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New Zealand government tells Telecom to rejig separation plan

New Zealand government tells Telecom to rejig separation plan

The New Zealand government rejected Telecom Corp.'s plan to break up its operations, saying Friday the nation's largest telecommunications company must change the proposal if it is to meet regulatory requirements.
Telecom immediately said it accepted the government's decision and would change the plan.
The company is a former state-owned monopoly that is New Zealand's biggest fixed-line telephone company by revenue and subscribers. It accounts for around 80 percent of the country's NZ$8 billion (US$6.5 billion; euro4.3billion) telecommunications market.
The government has ordered Telecom to split up its operations to meet fair competition requirements. The changes include stripping Telecom of its fixed-line monopoly, opening its copper wire network to rivals and splitting the company into wholesale, retail and network units.
Communications Minister David Cunliffe said interested parties had raised significant issues with Telecom's separation plans and changes would have to be made to ensure the separation would be effective. He did not name the interested parties.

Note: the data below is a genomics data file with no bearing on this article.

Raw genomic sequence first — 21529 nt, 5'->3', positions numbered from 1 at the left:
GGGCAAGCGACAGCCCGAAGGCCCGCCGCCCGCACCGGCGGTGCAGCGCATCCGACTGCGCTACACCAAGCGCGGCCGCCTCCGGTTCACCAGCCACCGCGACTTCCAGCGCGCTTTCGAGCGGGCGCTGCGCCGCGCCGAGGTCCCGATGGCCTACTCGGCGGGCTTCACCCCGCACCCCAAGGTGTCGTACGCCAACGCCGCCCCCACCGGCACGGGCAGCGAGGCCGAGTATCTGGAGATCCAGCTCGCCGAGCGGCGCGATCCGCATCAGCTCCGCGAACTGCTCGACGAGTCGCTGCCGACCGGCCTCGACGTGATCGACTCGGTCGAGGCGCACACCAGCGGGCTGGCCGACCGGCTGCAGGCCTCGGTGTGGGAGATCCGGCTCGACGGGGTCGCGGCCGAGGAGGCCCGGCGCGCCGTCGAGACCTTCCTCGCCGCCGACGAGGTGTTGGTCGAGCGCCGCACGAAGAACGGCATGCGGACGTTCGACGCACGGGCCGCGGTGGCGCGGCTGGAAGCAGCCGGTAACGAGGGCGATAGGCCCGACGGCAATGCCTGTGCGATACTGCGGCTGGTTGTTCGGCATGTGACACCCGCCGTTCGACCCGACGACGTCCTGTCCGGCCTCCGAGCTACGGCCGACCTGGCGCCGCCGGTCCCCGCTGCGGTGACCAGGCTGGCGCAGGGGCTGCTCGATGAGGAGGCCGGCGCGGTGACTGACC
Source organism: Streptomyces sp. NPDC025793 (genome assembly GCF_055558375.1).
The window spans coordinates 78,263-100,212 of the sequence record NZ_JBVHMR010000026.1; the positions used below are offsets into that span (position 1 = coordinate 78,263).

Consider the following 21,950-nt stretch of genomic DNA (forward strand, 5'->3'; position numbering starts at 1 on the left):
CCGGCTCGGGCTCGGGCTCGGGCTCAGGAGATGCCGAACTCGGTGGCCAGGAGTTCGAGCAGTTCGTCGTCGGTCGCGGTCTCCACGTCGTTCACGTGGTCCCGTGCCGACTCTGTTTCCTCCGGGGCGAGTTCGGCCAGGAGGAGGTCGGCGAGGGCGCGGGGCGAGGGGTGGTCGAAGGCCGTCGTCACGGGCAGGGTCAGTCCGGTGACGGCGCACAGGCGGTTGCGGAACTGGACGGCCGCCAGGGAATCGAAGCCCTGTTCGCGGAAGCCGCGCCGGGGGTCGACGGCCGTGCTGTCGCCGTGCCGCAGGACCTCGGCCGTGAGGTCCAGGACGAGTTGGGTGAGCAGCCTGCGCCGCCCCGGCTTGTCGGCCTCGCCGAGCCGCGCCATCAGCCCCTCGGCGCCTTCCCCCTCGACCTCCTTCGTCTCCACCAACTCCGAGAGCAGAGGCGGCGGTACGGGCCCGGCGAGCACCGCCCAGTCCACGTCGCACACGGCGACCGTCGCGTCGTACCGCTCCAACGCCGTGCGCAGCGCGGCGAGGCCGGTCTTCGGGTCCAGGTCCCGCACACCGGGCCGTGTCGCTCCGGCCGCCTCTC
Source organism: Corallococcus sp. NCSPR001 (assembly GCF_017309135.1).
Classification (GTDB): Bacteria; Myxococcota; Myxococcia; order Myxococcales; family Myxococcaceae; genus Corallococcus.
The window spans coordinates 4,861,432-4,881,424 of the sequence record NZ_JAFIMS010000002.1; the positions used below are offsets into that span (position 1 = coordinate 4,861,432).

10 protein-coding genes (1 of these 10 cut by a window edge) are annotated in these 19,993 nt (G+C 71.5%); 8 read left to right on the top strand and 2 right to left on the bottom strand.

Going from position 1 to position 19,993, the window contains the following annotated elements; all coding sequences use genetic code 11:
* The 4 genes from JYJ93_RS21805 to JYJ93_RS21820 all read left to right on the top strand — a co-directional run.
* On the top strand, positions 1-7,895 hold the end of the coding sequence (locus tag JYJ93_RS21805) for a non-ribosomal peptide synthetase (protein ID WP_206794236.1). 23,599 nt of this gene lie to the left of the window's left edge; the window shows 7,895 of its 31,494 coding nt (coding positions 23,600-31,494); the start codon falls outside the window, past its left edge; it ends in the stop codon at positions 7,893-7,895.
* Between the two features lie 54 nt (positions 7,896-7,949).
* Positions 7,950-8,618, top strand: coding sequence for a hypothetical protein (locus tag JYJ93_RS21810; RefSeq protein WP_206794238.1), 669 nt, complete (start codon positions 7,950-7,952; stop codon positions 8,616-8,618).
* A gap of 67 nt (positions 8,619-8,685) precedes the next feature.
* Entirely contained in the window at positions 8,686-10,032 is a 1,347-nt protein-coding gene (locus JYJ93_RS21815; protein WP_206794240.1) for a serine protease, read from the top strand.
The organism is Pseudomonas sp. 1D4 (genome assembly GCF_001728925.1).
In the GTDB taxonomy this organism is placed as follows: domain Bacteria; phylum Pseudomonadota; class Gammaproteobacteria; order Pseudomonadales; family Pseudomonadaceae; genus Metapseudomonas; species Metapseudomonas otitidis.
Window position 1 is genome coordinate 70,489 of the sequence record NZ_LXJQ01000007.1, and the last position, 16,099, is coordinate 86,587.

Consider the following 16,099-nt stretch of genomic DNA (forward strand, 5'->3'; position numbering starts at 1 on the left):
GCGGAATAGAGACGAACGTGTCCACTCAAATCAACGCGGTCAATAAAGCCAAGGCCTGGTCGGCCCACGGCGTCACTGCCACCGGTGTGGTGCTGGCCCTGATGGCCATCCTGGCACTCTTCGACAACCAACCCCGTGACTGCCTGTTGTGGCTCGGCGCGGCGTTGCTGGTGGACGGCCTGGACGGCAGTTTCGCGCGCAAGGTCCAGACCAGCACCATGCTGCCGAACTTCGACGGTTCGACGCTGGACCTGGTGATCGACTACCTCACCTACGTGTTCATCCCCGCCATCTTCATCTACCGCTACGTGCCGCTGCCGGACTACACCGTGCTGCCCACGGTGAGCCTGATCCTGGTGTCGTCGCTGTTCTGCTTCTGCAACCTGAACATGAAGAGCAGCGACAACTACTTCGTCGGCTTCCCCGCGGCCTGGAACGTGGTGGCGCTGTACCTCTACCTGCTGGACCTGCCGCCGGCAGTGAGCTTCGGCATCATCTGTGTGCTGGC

"The feedback from submitters has been instrumental in identifying the need for greater clarity to ensure that Telecom's operational separation will be effective and enduring," Cunliffe said in a statement.
"I have issued Telecom with a Notice of Requirements of further changes needed to their undertakings to finalize the operational separation process," he said.
Telecom has until March 25 to revise its plan.
Telecom spokesman Mark Watts said the company will be working toward meeting the regulatory requirements.
"I think the minister had to reject it on what other industry players have said. He's saying we've got to get it right, and we agree," he said.
Keith Davidson, executive director of The Internet Society of New Zealand, said as one of the submitters his organization supported the government's decision.
"These final changes to the Separation Plan should ... deliver a more competitive telecommunications market," he said in a statement.
Under the plan, rival companies will gain access to Telecom's networks and exchanges, enabling them to install their own equipment and offer products and services comparable to those of their biggest competitor.


Updated : 2021-05-16 15:28 GMT+08:00